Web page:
Joyce’s report has to do with one of the after-effects of our recent blizzard. We were snowed in for almost a week. The enormous snowplow clearing our local road broke down in a great drift by the pond and had to be dragged away by another monstrous machine. It was a wonderful storm.

Lauren, Becky, and Nathan dug “dens” in the snow banks by the driveway–large, cave-like rooms beneath the solid crust, connected by smaller passageways. The hills and houses and woods and fields were all blanketed in white. After the elemental fury of the storm, which meteorologists now believe was an off-season hurricane, the world felt quiet, peaceful, pristine.

Then came some warm March days. The snow melted, swelling the streams, causing minor flooding in Roanoke. And, according to the news account that Joyce is telling us about, killing most of the trout that had just been stocked in the Roanoke River. It wasn’t the runoff itself that had killed the fish, she explains. It was the melted snow’s high level of acidity. The trout had succumbed to what the biologists were describing as “acid snow.”

It is this phrase, “acid snow,” which somehow pierces my emotional armor. I remember the small, speckled brook trout I once caught with my bare hands in Free State Creek. Lauren and I had been enchanted by their glistening beauty as we watched them swim around in a small pool we constructed for them by the edge of the stream.

Then I recall Lauren and the other kids, just after the blizzard, tunneling into the snow drifts with flushed, laughing faces, pausing only to refresh themselves with great gulps of powdery snow. Then I see, in my mind’s eye, scores of trout floating belly-up in the snow-swollen Roanoke River.

“My god!” I exclaim, with a sickening sense of apprehension, “what have we done to the snow?”

Dear Mom ( Sunday, 4 April 1993) One of Lauren’s friends spent the night. They’ve been playing together all day. At one point, after the two girls have gone up to the community shelter to swing on the grape vine swing, or maybe conduct an archaeological dig in an early Poff family midden, Joyce finds a note from Lauren on her desk.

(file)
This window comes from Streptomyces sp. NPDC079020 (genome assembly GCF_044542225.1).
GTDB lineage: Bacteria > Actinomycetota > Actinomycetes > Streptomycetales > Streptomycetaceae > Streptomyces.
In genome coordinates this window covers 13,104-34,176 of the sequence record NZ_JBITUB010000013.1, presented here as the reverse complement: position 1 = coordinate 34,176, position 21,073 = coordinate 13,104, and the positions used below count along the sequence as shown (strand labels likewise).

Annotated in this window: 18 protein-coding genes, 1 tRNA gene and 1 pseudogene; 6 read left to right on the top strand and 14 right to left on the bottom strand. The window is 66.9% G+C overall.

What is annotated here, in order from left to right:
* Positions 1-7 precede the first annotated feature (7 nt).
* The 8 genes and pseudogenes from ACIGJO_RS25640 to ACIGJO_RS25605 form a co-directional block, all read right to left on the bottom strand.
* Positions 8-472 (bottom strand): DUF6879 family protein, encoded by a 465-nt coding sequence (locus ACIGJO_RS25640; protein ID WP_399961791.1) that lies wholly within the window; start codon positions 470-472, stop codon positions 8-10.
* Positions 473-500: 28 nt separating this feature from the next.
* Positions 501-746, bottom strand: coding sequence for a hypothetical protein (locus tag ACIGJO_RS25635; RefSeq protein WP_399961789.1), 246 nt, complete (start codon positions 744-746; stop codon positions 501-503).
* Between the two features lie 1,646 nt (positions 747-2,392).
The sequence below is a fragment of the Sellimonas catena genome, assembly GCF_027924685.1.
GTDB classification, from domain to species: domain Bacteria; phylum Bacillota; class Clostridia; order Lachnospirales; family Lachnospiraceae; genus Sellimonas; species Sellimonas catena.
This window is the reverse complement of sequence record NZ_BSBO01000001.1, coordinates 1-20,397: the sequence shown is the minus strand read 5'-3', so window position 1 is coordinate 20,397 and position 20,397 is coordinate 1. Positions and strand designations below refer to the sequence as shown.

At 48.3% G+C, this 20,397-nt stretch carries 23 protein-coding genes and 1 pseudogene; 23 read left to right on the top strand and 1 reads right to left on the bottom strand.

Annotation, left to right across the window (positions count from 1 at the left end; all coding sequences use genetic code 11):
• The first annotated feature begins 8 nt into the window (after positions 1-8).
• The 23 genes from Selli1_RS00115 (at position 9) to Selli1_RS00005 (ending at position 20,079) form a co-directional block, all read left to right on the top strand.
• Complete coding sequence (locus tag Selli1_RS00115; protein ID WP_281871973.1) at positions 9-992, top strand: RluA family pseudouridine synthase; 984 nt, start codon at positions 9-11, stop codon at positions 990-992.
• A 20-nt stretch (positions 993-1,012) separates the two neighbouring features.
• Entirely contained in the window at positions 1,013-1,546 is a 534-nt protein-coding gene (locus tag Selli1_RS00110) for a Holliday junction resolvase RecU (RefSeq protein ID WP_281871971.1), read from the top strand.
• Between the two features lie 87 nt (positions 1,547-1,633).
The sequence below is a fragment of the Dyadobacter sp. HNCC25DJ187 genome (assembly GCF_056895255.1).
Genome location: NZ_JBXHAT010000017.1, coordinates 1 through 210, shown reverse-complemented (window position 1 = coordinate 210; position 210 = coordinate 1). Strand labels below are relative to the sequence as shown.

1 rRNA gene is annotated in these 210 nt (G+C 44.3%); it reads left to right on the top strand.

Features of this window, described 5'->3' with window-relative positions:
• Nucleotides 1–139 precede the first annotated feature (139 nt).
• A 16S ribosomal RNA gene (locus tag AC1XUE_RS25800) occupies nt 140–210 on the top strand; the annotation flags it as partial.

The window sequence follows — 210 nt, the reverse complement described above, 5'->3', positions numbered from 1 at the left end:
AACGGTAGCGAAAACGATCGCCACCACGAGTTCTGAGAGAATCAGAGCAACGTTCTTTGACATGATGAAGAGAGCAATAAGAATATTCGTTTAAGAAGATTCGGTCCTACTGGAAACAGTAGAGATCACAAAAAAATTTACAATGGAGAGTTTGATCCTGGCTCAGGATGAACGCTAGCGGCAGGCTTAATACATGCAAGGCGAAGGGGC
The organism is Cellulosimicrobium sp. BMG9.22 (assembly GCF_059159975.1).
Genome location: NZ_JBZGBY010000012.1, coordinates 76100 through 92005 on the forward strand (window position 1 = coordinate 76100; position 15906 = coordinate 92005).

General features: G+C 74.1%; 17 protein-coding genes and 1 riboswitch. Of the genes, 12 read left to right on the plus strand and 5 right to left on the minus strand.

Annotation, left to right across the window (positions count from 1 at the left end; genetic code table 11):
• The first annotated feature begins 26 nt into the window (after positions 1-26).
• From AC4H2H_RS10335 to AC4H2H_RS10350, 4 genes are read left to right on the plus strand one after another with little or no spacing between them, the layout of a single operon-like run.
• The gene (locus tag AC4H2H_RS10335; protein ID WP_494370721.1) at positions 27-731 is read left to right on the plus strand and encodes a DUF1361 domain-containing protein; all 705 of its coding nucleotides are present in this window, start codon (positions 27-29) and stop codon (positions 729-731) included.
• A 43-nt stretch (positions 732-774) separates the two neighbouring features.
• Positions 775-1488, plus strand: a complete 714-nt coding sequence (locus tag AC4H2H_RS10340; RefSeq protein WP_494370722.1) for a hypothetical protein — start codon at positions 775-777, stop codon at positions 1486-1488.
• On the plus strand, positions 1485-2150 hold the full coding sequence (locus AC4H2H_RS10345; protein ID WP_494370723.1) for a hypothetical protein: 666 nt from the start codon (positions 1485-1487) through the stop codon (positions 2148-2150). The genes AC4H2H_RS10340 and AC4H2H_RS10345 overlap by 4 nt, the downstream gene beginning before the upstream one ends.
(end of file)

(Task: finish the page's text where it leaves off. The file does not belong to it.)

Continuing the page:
“Dear Mom,” it reads. “Why is my friend so downhearted? How do you get people to cheer up? Love, Lauren.”

At the bottom of the note she has written, “P.S. I love you and Dad and I love me.”

The Flip Side of John Gatto (Wednesday, 7 April 1993) We have received in the mail a “complimentary” copy of the maiden issue of a glossy new home schooling magazine. It has a Christian focus. Much of the home schooling momentum in Virginia and elsewhere derives from the fundamentalists’ dismay over what they perceive as a tilt on the part of public schools toward humanism.

These Christian home-schooling advocates are in the vanguard of those lobbying the legislature to protect and extend the rights of families to home school their children. We have certainly benefited from their efforts over the years. When we first came to Virginia, for example, it was illegal to educate your children yourself. Briah and the other kids had to duck down in the seats of the car when we’d drive through our little town during school hours, so that we wouldn’t end up in court facing truancy charges. Now home schooling is a legally sanctioned option.

One of the articles in this magazine is about college-level home study courses. The author describes a woman who is midway through home schooling her ten(!) children. Her pattern is to have the kids receive their high school equivalency diploma at age 11; their B.A. degree at age 15; and a Masters degree at age 16. After that, they’re on their own.

I don’t know which aspect of the story impresses Joyce and I more–the woman’s admirable tenacity, or her frightening inflexibility. It certainly feels like the flip side of John Gatto. Not that a learner-led child may not go on to get a Masters degree at age 16; but that all ten children should “choose” to do so hints at a zealous and probably overbearing parental agenda.

Pile of Four Girls (Lauren, Claire, Rose, Kindra)
Pile of Four Girls (Lauren, Claire, Rose, Kindra)